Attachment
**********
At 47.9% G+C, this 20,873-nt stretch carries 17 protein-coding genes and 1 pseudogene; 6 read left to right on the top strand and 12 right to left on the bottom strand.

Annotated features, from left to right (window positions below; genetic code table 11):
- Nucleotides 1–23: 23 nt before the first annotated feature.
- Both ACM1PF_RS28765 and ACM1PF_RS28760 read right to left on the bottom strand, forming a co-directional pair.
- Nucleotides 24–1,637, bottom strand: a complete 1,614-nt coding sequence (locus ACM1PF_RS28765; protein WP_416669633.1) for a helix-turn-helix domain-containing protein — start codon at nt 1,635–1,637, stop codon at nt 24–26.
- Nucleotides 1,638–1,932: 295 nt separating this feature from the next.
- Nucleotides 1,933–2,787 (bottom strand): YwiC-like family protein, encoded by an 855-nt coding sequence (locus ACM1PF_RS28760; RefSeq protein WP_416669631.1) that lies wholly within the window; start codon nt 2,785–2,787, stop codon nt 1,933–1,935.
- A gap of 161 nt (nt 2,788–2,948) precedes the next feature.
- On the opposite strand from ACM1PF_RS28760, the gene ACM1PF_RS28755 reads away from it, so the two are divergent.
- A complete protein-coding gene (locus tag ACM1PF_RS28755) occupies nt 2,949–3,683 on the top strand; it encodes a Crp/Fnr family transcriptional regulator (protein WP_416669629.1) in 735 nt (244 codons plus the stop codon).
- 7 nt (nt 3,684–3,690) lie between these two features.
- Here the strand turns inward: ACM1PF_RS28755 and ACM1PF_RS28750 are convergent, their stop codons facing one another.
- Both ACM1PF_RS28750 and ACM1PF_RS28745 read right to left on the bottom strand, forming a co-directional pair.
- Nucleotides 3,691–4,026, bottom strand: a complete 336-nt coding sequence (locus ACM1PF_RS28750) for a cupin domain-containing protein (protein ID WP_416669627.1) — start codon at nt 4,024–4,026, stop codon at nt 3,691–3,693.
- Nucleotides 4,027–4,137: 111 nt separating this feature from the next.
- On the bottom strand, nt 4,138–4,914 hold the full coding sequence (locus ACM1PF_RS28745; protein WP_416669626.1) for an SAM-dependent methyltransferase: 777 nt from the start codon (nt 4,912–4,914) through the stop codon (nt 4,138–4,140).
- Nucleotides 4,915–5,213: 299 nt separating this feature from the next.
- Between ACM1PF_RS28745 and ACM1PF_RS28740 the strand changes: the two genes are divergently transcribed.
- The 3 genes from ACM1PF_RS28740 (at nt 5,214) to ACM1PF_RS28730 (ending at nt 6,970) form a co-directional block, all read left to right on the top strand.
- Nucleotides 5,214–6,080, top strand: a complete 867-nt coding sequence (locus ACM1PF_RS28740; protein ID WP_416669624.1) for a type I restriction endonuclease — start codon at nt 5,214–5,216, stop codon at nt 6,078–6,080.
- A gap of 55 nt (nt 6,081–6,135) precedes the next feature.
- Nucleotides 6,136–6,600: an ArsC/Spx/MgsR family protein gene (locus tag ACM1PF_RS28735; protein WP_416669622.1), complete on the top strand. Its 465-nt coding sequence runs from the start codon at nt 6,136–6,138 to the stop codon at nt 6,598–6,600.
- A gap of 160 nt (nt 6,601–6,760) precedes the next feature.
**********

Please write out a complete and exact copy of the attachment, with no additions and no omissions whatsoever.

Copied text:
At 47.9% G+C, this 20,873-nt stretch carries 17 protein-coding genes and 1 pseudogene; 6 read left to right on the top strand and 12 right to left on the bottom strand.

Annotated features, from left to right (window positions below; genetic code table 11):
- Nucleotides 1–23: 23 nt before the first annotated feature.
- Both ACM1PF_RS28765 and ACM1PF_RS28760 read right to left on the bottom strand, forming a co-directional pair.
- Nucleotides 24–1,637, bottom strand: a complete 1,614-nt coding sequence (locus ACM1PF_RS28765; protein WP_416669633.1) for a helix-turn-helix domain-containing protein — start codon at nt 1,635–1,637, stop codon at nt 24–26.
- Nucleotides 1,638–1,932: 295 nt separating this feature from the next.
- Nucleotides 1,933–2,787 (bottom strand): YwiC-like family protein, encoded by an 855-nt coding sequence (locus ACM1PF_RS28760; RefSeq protein WP_416669631.1) that lies wholly within the window; start codon nt 2,785–2,787, stop codon nt 1,933–1,935.
- A gap of 161 nt (nt 2,788–2,948) precedes the next feature.
- On the opposite strand from ACM1PF_RS28760, the gene ACM1PF_RS28755 reads away from it, so the two are divergent.
- A complete protein-coding gene (locus tag ACM1PF_RS28755) occupies nt 2,949–3,683 on the top strand; it encodes a Crp/Fnr family transcriptional regulator (protein WP_416669629.1) in 735 nt (244 codons plus the stop codon).
- 7 nt (nt 3,684–3,690) lie between these two features.
- Here the strand turns inward: ACM1PF_RS28755 and ACM1PF_RS28750 are convergent, their stop codons facing one another.
- Both ACM1PF_RS28750 and ACM1PF_RS28745 read right to left on the bottom strand, forming a co-directional pair.
- Nucleotides 3,691–4,026, bottom strand: a complete 336-nt coding sequence (locus ACM1PF_RS28750) for a cupin domain-containing protein (protein ID WP_416669627.1) — start codon at nt 4,024–4,026, stop codon at nt 3,691–3,693.
- Nucleotides 4,027–4,137: 111 nt separating this feature from the next.
- On the bottom strand, nt 4,138–4,914 hold the full coding sequence (locus ACM1PF_RS28745; protein WP_416669626.1) for an SAM-dependent methyltransferase: 777 nt from the start codon (nt 4,912–4,914) through the stop codon (nt 4,138–4,140).
- Nucleotides 4,915–5,213: 299 nt separating this feature from the next.
- Between ACM1PF_RS28745 and ACM1PF_RS28740 the strand changes: the two genes are divergently transcribed.
- The 3 genes from ACM1PF_RS28740 (at nt 5,214) to ACM1PF_RS28730 (ending at nt 6,970) form a co-directional block, all read left to right on the top strand.
- Nucleotides 5,214–6,080, top strand: a complete 867-nt coding sequence (locus ACM1PF_RS28740; protein ID WP_416669624.1) for a type I restriction endonuclease — start codon at nt 5,214–5,216, stop codon at nt 6,078–6,080.
- A gap of 55 nt (nt 6,081–6,135) precedes the next feature.
- Nucleotides 6,136–6,600: an ArsC/Spx/MgsR family protein gene (locus tag ACM1PF_RS28735; protein WP_416669622.1), complete on the top strand. Its 465-nt coding sequence runs from the start codon at nt 6,136–6,138 to the stop codon at nt 6,598–6,600.
- A gap of 160 nt (nt 6,601–6,760) precedes the next feature.